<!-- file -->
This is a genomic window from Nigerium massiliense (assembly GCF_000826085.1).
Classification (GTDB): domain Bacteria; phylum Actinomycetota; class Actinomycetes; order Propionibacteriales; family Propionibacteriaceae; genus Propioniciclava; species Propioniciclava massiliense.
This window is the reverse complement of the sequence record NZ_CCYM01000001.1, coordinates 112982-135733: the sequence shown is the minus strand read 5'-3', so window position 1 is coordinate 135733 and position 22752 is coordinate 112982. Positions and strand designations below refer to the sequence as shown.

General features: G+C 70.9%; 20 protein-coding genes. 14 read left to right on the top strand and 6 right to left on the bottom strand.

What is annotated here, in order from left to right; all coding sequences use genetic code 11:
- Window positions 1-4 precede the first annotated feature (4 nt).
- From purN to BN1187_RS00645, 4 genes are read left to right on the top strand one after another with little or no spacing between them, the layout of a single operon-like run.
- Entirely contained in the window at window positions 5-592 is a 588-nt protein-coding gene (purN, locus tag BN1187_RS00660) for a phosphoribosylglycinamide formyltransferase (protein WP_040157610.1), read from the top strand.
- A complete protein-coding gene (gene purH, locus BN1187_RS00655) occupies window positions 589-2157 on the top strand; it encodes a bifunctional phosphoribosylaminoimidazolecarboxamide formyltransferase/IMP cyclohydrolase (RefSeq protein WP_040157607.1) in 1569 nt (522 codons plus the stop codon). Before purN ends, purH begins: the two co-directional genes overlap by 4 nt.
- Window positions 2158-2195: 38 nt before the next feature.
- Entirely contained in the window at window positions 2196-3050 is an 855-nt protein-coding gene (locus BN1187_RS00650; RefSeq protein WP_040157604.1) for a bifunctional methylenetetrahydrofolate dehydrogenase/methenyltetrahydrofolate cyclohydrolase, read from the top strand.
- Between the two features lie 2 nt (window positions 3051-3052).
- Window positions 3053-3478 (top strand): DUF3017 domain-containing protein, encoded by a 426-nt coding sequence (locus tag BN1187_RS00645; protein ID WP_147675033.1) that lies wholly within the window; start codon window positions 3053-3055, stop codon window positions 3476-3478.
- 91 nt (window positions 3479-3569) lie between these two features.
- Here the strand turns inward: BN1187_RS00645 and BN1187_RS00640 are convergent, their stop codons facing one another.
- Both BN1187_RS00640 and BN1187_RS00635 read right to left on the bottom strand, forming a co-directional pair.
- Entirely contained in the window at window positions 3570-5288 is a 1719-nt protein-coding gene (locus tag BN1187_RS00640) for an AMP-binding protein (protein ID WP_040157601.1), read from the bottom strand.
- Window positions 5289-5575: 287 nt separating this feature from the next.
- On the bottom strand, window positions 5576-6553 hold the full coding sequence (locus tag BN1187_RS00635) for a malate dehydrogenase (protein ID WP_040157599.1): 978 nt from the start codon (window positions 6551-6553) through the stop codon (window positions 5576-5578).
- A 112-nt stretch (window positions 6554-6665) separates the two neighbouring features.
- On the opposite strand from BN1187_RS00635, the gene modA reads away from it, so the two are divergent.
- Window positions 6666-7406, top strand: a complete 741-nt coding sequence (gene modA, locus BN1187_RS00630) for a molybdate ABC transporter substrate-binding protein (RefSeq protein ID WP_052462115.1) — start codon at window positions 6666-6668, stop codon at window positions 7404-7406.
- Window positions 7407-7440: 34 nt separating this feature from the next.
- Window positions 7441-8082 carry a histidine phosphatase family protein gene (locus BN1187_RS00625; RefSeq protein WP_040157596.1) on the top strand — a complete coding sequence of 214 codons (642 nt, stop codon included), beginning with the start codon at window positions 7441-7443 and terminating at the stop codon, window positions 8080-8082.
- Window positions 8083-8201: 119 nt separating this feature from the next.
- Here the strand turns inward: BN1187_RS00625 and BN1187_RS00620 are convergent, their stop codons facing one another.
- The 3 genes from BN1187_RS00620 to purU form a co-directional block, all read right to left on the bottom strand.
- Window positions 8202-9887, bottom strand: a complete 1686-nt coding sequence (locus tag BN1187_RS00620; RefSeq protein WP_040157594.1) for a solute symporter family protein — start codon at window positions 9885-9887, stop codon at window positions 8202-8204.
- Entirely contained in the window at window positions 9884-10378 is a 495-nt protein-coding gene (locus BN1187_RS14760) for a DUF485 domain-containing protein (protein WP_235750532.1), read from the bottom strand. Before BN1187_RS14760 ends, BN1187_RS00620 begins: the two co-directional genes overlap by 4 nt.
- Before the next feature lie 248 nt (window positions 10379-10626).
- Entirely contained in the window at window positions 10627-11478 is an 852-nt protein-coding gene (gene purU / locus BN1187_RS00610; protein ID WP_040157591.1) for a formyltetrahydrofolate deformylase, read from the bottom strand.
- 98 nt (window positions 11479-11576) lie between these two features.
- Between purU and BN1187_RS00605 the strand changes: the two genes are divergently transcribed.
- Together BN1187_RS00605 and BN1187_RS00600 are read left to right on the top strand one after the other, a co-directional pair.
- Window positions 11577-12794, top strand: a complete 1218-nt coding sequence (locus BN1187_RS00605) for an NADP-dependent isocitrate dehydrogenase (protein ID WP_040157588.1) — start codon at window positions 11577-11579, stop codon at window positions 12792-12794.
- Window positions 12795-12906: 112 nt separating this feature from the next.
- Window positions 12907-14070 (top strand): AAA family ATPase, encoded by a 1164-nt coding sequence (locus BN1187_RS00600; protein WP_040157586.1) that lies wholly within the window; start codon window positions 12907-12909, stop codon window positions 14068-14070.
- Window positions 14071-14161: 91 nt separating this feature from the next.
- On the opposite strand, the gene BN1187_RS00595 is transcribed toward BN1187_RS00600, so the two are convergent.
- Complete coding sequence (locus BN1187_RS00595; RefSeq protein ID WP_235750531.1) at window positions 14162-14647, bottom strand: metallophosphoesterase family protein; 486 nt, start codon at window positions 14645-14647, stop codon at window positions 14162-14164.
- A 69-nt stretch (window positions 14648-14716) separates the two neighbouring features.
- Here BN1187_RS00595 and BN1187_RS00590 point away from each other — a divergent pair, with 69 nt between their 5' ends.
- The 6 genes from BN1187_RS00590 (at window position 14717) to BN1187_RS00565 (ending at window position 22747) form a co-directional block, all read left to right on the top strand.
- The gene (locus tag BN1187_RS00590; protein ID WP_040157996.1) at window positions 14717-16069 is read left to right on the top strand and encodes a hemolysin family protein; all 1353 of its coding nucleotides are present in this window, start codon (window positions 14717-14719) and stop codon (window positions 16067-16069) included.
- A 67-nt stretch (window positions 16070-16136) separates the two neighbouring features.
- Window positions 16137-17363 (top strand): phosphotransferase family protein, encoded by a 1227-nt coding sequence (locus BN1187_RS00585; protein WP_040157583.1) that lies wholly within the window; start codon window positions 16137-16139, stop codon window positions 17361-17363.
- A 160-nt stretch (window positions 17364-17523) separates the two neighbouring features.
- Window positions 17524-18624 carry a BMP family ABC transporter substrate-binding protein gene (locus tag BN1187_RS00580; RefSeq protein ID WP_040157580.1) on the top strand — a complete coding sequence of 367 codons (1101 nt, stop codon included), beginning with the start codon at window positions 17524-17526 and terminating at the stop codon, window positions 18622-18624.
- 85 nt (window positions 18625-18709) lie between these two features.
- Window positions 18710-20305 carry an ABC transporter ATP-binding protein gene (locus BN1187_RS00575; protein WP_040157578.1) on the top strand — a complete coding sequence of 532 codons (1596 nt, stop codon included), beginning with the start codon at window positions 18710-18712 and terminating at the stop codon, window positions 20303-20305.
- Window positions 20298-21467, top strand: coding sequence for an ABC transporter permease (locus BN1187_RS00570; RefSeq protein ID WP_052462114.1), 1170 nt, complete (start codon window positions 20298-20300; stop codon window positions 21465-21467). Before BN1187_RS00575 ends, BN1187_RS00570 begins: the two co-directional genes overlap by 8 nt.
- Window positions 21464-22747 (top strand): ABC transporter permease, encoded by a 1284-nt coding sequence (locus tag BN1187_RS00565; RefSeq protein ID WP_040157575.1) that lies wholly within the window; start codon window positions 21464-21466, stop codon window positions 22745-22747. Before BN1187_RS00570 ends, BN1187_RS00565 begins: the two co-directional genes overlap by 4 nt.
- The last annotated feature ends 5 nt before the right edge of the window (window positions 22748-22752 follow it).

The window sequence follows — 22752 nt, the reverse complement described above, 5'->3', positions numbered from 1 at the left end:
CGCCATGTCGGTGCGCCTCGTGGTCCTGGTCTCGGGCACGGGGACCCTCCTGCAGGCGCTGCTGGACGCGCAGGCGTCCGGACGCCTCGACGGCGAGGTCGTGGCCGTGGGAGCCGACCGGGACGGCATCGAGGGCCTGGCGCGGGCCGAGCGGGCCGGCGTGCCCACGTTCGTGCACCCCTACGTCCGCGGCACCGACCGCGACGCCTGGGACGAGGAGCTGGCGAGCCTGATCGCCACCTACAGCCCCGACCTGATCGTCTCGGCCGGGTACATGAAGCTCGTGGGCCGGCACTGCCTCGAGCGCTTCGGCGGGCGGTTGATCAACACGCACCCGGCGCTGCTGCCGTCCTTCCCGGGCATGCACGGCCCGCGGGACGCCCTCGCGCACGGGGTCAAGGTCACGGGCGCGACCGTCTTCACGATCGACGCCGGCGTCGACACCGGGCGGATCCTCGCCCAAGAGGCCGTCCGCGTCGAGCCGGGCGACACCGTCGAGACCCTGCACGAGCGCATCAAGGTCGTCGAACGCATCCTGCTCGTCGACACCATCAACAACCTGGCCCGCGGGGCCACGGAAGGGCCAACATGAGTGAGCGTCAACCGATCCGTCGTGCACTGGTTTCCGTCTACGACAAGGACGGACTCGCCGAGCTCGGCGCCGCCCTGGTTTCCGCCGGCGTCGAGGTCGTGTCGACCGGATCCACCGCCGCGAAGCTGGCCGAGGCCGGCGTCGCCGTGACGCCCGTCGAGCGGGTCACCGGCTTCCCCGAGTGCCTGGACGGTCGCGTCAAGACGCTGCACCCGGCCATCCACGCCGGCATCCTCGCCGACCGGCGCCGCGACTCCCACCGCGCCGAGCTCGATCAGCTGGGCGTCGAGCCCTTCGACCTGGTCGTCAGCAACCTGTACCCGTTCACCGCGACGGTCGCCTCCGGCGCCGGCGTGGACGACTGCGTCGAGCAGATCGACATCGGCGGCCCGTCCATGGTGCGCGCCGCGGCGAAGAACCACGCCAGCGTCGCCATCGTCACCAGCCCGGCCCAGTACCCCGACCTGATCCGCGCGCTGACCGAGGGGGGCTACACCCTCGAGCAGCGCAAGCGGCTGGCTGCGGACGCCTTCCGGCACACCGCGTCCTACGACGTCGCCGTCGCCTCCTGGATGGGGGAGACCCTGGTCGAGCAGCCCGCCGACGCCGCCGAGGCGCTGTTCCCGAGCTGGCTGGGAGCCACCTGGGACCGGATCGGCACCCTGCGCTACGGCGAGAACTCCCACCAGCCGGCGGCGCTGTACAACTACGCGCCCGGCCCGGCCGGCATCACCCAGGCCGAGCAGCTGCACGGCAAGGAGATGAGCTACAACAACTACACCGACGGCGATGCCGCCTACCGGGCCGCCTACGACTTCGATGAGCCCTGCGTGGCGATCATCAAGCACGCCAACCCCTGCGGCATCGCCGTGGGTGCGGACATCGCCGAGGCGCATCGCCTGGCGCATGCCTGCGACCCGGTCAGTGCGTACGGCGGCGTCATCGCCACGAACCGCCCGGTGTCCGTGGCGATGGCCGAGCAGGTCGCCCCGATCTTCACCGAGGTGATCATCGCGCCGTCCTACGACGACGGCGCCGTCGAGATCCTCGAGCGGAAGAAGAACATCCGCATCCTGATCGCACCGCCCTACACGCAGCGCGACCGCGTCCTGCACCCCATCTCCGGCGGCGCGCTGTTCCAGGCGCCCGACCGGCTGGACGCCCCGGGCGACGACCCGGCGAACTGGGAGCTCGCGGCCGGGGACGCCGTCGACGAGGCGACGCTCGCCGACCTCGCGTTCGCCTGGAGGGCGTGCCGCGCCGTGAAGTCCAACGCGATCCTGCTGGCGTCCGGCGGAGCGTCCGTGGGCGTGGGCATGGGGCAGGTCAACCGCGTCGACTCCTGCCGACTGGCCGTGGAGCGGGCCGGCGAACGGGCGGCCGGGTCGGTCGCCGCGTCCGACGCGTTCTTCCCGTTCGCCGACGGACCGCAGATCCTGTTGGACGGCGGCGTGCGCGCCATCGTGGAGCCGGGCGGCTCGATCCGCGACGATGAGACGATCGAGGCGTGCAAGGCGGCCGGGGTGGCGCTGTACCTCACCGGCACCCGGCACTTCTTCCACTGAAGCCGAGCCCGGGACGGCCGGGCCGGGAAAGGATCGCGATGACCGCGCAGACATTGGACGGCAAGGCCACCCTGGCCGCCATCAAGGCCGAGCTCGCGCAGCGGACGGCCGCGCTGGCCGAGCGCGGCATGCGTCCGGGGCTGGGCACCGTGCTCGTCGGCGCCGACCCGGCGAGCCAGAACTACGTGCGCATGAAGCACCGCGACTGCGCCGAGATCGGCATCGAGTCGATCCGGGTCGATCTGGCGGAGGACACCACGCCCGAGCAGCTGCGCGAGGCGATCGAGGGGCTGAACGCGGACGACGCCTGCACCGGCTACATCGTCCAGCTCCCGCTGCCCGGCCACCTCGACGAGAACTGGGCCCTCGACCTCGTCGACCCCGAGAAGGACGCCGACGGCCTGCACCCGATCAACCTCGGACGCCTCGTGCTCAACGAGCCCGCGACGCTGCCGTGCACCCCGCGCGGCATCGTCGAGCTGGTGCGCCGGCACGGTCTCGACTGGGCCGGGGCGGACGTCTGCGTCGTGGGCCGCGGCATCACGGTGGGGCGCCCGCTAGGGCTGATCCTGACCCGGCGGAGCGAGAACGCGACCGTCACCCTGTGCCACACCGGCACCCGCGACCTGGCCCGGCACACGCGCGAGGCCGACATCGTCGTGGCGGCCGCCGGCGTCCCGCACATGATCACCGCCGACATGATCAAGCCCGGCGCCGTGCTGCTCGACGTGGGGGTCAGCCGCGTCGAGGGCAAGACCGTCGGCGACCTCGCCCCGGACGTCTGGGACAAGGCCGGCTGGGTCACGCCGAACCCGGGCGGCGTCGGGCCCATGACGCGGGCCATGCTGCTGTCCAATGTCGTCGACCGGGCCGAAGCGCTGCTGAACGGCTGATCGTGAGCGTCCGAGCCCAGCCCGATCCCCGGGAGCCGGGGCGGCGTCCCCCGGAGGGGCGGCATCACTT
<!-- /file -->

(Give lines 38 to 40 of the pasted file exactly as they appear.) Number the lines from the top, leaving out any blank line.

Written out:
- Window positions 14071-14161: 91 nt separating this feature from the next.
- On the opposite strand, the gene BN1187_RS00595 is transcribed toward BN1187_RS00600, so the two are convergent.
- Complete coding sequence (locus BN1187_RS00595; RefSeq protein ID WP_235750531.1) at window positions 14162-14647, bottom strand: metallophosphoesterase family protein; 486 nt, start codon at window positions 14645-14647, stop codon at window positions 14162-14164.